Yasushi Kanda’s late-career resurgence doesn’t make any sense. No one saw it coming. We knew for so long what Kanda, post-neck injury, looked like. He was pudgy and slow and even in the best case scenarios, he was still the worst guy involved in greatness. Something changed at this time last year when Kanda linked up with his long-time friend Susumu Yokosuka for Rey de Parejas. Kanda began wrestling with energy that he hasn’t shown in 20 years. He put forth some of the best efforts in all of Dragongate last year. He and Susumu combined to be in one of the best tag teams in all of wrestling last year. It defied all logic. It would be like if Jim Breuer started winning Academy Awards. No one could fathom that happening right now. 

The reality is, though, that Kanda is doing some excellent work. In this particular instance, he gave Hyo the best singles match of his entire career. 

I’ve been watching Hyo’s career since day one. I’ve seen 95% of the matches he’s had that have made tape. This is the second time in his career that he’s had a singles match that is hitting my notebook, and the only other one came in January. Hyo is the most over person in the company and the company is clearly paving the way for this Brave Gate run to be an all-timer. 

Kanda began the match with a calculated attack that included John Woo’ing Hyo off the apron and landing a tope suicida. This let Kanda start off the match in control, something he wouldn’t relinquish for quite some time. Hyo struggled to land big moves, and even after he did, he was met with a relentless Kanda who would shift the match back towards his favor with big moves like the pair of T-Bone Suplexes he drilled the champion with. 

Seeing that his glory run could be over at any moment, Kanda, at 45-years-old with a surgically repaired neck, threw everything he had at Hyo. He landed the John Woo, the Ryu’s, and the Gekokujoh Elbow, but none of those were enough to end Hyo’s run as Brave Gate Champion. After the elbow drop, Kanda climbed to the top yet again, this time looking for the grand slam. He attempted a Torneo Acapulco, but he missed. That gave Hyo the window that he needed. He brought Kanda down to the mat with Hunting, but Kanda, in one last ditch effort, countered with his Candy Magic flash pin. Hyo kicked out, then quickly put himself in position to land the Samson Driver on the challenger. After all of that, Hyo finally retained his title. 

Kanda acted as the perfect proving ground for Hyo. This defense did so much for the champion. He had been crushing it in tag matches and could not be presented better than he currently is, but he was missing the notable great matches that a champion in this promotion must have. While this was far from the greatest Brave Gate match ever, it was a great Brave Gate match, and that is what Hyo needed to have this weekend. ****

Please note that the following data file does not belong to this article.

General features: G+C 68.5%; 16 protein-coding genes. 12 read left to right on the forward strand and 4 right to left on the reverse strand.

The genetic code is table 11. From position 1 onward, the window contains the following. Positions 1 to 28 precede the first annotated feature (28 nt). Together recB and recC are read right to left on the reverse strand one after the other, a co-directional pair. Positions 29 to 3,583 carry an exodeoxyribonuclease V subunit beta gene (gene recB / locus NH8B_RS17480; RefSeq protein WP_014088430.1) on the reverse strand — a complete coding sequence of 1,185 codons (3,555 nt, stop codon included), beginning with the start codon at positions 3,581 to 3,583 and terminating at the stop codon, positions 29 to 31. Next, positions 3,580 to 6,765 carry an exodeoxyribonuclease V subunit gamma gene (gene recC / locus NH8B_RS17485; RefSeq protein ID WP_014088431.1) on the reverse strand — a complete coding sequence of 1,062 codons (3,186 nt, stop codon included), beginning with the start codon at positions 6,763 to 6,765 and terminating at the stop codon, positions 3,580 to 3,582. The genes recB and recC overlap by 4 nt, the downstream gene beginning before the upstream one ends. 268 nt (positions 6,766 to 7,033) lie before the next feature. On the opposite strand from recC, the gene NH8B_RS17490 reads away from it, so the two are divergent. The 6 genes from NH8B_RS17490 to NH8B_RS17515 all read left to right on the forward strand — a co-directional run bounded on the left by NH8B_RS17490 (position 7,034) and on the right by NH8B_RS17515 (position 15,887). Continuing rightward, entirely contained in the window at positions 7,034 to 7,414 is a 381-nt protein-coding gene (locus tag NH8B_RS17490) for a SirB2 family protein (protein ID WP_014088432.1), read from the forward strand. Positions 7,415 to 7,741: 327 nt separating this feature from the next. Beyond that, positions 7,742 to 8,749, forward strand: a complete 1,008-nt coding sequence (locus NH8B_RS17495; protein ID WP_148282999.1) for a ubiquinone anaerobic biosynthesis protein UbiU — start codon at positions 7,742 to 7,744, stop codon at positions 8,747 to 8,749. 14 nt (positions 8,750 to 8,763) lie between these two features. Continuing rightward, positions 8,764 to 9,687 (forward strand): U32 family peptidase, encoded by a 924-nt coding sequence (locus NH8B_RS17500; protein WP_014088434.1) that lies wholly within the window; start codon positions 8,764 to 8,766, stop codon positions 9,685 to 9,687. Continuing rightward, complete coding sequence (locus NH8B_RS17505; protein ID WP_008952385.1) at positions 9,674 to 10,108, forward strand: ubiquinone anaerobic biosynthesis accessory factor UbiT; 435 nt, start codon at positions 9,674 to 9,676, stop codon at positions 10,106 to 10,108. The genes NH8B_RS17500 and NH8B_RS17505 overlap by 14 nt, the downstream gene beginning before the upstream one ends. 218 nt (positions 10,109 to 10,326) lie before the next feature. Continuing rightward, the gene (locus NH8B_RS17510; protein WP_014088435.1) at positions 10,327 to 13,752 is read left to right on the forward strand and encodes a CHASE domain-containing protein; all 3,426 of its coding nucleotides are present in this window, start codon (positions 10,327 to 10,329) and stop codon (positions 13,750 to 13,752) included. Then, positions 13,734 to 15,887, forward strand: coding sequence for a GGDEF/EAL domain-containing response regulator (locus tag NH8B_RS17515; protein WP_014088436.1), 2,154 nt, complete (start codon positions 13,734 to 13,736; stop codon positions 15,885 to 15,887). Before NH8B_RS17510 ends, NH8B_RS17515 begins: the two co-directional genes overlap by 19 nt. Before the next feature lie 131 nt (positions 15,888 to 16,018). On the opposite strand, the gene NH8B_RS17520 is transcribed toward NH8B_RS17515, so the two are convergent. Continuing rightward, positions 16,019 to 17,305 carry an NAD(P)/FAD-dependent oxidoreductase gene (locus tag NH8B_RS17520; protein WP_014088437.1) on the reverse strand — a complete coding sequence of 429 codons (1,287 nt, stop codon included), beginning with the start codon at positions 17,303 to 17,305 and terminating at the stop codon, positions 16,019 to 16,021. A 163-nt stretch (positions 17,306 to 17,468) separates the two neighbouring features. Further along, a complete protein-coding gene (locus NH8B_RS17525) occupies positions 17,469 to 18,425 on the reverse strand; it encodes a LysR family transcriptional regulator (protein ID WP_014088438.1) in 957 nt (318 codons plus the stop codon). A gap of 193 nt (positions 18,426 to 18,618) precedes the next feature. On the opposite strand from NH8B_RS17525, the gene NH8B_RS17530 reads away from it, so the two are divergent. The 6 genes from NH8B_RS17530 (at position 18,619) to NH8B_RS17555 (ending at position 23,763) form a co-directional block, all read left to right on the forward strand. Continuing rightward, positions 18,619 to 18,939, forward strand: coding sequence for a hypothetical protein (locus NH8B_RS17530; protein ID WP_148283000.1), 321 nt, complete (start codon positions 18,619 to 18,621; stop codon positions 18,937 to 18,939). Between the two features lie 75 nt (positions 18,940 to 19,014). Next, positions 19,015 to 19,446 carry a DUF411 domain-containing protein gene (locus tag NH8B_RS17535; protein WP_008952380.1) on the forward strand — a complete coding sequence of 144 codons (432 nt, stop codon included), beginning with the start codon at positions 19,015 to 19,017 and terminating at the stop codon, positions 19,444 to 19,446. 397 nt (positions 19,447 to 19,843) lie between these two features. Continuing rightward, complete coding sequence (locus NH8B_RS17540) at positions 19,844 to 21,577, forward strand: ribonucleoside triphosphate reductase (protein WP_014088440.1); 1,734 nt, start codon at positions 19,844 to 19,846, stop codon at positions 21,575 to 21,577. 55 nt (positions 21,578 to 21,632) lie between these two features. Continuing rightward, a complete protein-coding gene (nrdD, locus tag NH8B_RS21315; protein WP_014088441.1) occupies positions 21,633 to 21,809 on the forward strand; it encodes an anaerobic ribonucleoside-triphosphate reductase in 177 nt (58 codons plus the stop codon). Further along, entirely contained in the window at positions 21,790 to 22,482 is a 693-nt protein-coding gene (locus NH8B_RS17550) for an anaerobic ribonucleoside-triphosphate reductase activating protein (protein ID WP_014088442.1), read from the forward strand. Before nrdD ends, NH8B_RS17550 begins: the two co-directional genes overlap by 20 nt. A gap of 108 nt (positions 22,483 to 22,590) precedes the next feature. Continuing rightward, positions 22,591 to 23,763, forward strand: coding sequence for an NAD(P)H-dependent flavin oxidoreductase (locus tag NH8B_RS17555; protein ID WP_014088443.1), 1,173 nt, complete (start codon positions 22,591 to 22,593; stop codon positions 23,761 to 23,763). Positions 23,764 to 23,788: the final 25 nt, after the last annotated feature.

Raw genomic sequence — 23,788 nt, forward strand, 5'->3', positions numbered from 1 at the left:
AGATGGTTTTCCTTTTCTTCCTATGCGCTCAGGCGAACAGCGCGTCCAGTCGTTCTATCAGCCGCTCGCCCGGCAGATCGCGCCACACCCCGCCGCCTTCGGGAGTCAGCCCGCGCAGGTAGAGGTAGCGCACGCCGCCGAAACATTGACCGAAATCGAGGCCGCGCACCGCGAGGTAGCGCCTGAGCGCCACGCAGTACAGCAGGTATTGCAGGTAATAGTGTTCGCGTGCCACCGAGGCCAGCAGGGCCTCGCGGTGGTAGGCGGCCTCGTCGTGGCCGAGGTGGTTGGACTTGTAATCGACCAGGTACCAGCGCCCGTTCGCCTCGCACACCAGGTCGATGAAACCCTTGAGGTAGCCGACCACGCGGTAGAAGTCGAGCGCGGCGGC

The team of ISHIN, KAI, and Yoshiki Kato were forced to vacate the titles before this show due to a Kato injury. With this win, it marks the fifth successful victory for a Z-Brats trio in Open the Triangle Gate matches dating back to Final Gate 2023. 

This was the clear match of the weekend, but Dragongate made a mistake with this match. 

Ryoya Tanaka picked up the first win of his career on February 11 in Fukuoka, nine months after his debut. A highly-touted prospect even before his debut, Tanaka put forth a strong few months before beginning to truly turn heads when he joined D’Courage in November. Time and time again, Tanaka has churned out the best match on whatever show he’s on. He’s developed at a rapid rate and is someone who should be earmarked as a dark horse candidate for this year’s FSM 50. A week after his first victory, this D’Courage trio went to a 15 minute time limit draw with ISHIN, Skywalker, and Kato. That match was also great, and it helped reignite the ongoing feud between Tanaka and ISHIN. Heading into this match, Tanaka made it clear that not only did he want the first title reign of his career, but he wanted to do it by pinning ISHIN. 

Instead, ISHIN planted Tanaka with a Jinchū and made sure that the Triangle Gate belts remained with Z-Brats. 

There are times in wrestling in which you need to make the fans salivate and wait for the big payoff, and there are times in wrestling in which you need to rip the band-aid off and give the people what they want. This was a time in which Dragongate needed to give the people what they wanted. This entire weekend was built around making Dragongate fans feel good, which hasn’t been an easy task over the last few years. Nostalgia Gate the night before was a massive success, but Dragongate needed something on this night that aggressively pointed towards the future. Tanaka losing in this title match has no long-term ramifications; he’ll still be a focal point of the company at some point. This stings in the short-term, though. The best way to present someone as a star is to have them look like a star while winning. Tanaka looked like a million bucks. He looked better than anyone else on this show. He wrestled like a man possessed. It’s all for not, though, because he lost.